I believe that Princess Diana’s life put attention on the universal search for deep connection with another; a yearning to be deeply related and beloved. I believe that her marriage can be seen as “the end of the fairy-tale bride,” a phenomenon that lays the groundwork for a new archetype of how men and women enter relationships.

William & Kate in California, July 2011
 We already see results of her influence in the more authentic lives her ex-husband and two sons are living, including Charles’ and William’s relationships with their wives.

There is no accident that Diana’s death came at the beginning of The Aquarian Age which brings with it the feminine principle of relatedness and cooperation. “Our imbalance as humans,” Derek Lamar wrote, “is coming to a close as we begin to realize ‘Oneness.’ Princess Diana expresses the love, care, and nurturing aspects of true femaleness which mankind intuitively was attracted to, as a magnet has a force which pulls until there is contact (Oneness).”

Lamar speaks about Diana’s healing force in her expression of femaleness and how “our sense of loss was also finding something that we didn’t know was there…the female aspect within ourselves.” This nurturing, more compassionate female dimension has been ‘missing in action’ for the world as a whole, as well as within men and women individually. Her death became a universal recognition of “what we thought we lost was our moment of finding ourselves.”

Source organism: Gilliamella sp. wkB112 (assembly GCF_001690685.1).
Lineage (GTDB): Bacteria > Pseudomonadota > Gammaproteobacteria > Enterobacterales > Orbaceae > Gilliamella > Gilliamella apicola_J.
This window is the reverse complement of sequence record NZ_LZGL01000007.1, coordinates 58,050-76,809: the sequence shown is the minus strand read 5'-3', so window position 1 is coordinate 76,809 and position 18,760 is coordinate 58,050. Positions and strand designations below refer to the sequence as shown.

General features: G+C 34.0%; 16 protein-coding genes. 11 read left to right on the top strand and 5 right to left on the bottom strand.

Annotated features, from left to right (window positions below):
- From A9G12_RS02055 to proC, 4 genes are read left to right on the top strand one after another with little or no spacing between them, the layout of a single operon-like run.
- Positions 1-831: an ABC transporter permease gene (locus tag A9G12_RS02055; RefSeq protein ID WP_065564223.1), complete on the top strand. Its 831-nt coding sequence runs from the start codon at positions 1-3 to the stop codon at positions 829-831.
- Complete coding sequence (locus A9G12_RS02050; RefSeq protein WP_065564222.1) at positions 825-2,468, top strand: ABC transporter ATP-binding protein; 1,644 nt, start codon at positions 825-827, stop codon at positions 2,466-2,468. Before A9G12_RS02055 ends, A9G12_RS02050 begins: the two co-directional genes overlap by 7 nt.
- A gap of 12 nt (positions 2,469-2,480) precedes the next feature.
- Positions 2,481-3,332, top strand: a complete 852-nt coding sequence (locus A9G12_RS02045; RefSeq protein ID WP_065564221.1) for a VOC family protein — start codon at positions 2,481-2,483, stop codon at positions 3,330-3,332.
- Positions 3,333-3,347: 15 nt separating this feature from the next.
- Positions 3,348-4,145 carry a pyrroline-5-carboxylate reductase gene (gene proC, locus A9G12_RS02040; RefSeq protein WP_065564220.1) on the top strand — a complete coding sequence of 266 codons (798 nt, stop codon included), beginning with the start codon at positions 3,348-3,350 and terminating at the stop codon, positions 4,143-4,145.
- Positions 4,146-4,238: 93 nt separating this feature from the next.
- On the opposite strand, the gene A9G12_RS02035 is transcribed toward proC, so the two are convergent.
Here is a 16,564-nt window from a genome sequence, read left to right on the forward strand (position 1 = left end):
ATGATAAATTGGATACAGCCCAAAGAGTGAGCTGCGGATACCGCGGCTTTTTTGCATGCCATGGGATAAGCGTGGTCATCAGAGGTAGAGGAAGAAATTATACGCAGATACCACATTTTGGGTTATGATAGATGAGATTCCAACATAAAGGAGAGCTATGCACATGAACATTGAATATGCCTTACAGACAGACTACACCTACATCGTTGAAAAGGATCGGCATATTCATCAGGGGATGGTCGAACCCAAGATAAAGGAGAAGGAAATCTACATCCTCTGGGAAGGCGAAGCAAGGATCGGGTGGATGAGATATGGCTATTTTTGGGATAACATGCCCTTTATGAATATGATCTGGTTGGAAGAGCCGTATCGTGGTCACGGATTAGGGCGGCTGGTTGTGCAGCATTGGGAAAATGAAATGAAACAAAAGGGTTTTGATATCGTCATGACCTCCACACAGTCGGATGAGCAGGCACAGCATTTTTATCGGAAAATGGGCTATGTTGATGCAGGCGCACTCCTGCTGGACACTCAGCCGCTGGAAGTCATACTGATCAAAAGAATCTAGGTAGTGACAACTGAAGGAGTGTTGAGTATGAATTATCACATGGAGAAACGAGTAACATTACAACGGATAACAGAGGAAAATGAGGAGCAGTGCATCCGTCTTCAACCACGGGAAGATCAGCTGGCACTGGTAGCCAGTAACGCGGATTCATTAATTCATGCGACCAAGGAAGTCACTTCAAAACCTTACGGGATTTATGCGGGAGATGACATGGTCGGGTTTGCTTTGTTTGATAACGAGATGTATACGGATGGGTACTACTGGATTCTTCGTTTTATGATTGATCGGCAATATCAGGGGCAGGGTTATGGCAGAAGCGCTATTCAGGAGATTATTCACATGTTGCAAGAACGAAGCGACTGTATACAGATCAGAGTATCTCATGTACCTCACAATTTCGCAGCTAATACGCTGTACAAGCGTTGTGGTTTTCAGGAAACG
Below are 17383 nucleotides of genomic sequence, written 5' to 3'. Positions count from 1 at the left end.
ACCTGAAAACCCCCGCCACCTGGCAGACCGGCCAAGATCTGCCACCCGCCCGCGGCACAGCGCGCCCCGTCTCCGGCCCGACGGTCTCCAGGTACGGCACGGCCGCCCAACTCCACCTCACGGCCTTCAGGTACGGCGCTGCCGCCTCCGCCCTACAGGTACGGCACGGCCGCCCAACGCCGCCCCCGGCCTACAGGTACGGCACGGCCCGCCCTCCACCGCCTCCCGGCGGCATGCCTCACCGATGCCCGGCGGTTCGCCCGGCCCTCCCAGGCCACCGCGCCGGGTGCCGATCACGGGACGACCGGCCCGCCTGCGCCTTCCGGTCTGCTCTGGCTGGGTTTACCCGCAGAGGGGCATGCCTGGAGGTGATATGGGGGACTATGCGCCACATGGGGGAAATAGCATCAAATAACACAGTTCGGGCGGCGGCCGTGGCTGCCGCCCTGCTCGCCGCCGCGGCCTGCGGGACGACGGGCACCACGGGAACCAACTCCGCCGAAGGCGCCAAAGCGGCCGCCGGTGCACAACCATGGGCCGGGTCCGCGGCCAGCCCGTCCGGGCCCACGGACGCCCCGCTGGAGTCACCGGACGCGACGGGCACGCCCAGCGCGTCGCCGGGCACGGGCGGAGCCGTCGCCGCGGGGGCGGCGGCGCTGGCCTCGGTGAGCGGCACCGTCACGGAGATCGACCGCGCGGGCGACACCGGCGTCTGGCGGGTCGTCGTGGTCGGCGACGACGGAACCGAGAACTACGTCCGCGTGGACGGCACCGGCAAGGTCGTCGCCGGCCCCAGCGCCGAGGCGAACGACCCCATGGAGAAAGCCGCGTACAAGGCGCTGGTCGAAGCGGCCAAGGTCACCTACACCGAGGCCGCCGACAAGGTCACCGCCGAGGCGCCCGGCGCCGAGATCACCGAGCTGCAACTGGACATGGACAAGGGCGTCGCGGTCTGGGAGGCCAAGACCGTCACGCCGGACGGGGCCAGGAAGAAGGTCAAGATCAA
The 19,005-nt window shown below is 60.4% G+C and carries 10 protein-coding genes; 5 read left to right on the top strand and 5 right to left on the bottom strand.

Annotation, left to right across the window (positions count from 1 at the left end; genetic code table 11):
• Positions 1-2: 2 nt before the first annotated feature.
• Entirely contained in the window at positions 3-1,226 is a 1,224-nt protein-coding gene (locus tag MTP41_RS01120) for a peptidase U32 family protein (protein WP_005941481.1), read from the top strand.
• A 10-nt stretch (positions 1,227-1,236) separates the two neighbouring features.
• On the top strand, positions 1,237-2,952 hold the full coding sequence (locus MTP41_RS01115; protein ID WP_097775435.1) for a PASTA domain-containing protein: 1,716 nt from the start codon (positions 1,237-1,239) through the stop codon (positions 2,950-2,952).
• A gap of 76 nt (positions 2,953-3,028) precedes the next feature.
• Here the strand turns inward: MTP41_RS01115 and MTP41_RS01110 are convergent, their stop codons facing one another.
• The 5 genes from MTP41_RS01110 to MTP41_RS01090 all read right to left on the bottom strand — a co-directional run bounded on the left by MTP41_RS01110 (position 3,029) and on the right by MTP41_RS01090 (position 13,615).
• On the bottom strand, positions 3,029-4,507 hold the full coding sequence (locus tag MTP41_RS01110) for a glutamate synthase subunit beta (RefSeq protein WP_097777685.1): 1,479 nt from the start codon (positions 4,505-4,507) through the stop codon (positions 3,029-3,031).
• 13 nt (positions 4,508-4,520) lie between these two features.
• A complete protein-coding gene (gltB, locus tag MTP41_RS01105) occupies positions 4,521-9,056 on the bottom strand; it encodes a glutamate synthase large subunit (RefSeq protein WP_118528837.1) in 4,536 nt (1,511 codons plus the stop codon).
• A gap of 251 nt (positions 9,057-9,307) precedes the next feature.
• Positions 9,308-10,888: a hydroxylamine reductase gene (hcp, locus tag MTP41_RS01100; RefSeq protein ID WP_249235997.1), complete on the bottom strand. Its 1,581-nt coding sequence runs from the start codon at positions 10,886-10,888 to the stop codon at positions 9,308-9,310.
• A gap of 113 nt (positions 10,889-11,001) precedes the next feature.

No wonder that young, feminine, vulnerable, splendidly beautiful bride drew us into her world so profoundly, capturing something of our hearts to make sure that we paid close attention so not to miss the deeper messages oozing through the cracks. Looking beyond the glitter, beyond the drama and angst, beyond the soap opera-like life style—even beyond the bold acts of hands-on kindness—we see into the background of what was being acted out. And there, what was really happening over Diana’s short lifetime comes out of the shadows.

What if we used Diana’s life, not how she lived it, but the immense energy of her life’s impact—that became undeniable at her death—to now inspire couples worldwide to choose from their wise, authentic self and build empowering, nurturing relationships?

William & Kate in Canada, July 2011